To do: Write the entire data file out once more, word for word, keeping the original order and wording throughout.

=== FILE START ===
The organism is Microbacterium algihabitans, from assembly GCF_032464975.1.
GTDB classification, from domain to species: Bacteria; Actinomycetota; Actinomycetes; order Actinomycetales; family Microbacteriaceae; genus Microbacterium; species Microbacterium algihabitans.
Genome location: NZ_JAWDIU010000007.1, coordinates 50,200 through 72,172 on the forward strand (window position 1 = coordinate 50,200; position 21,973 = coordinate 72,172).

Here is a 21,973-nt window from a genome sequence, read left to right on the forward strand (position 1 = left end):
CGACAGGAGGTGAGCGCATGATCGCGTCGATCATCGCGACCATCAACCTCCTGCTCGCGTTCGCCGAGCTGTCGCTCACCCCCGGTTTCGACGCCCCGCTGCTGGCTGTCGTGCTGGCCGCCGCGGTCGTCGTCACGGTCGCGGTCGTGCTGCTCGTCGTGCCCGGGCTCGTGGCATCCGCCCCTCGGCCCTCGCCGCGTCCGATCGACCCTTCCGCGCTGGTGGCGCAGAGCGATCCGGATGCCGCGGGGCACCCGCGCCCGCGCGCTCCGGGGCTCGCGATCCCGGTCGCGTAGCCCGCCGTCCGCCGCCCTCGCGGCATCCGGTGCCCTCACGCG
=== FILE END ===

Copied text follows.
The organism is Microbacterium algihabitans, from assembly GCF_032464975.1.
GTDB classification, from domain to species: Bacteria; Actinomycetota; Actinomycetes; order Actinomycetales; family Microbacteriaceae; genus Microbacterium; species Microbacterium algihabitans.
Genome location: NZ_JAWDIU010000007.1, coordinates 50,200 through 72,172 on the forward strand (window position 1 = coordinate 50,200; position 21,973 = coordinate 72,172).

Here is a 21,973-nt window from a genome sequence, read left to right on the forward strand (position 1 = left end):
CGACAGGAGGTGAGCGCATGATCGCGTCGATCATCGCGACCATCAACCTCCTGCTCGCGTTCGCCGAGCTGTCGCTCACCCCCGGTTTCGACGCCCCGCTGCTGGCTGTCGTGCTGGCCGCCGCGGTCGTCGTCACGGTCGCGGTCGTGCTGCTCGTCGTGCCCGGGCTCGTGGCATCCGCCCCTCGGCCCTCGCCGCGTCCGATCGACCCTTCCGCGCTGGTGGCGCAGAGCGATCCGGATGCCGCGGGGCACCCGCGCCCGCGCGCTCCGGGGCTCGCGATCCCGGTCGCGTAGCCCGCCGTCCGCCGCCCTCGCGGCATCCGGTGCCCTCACGCG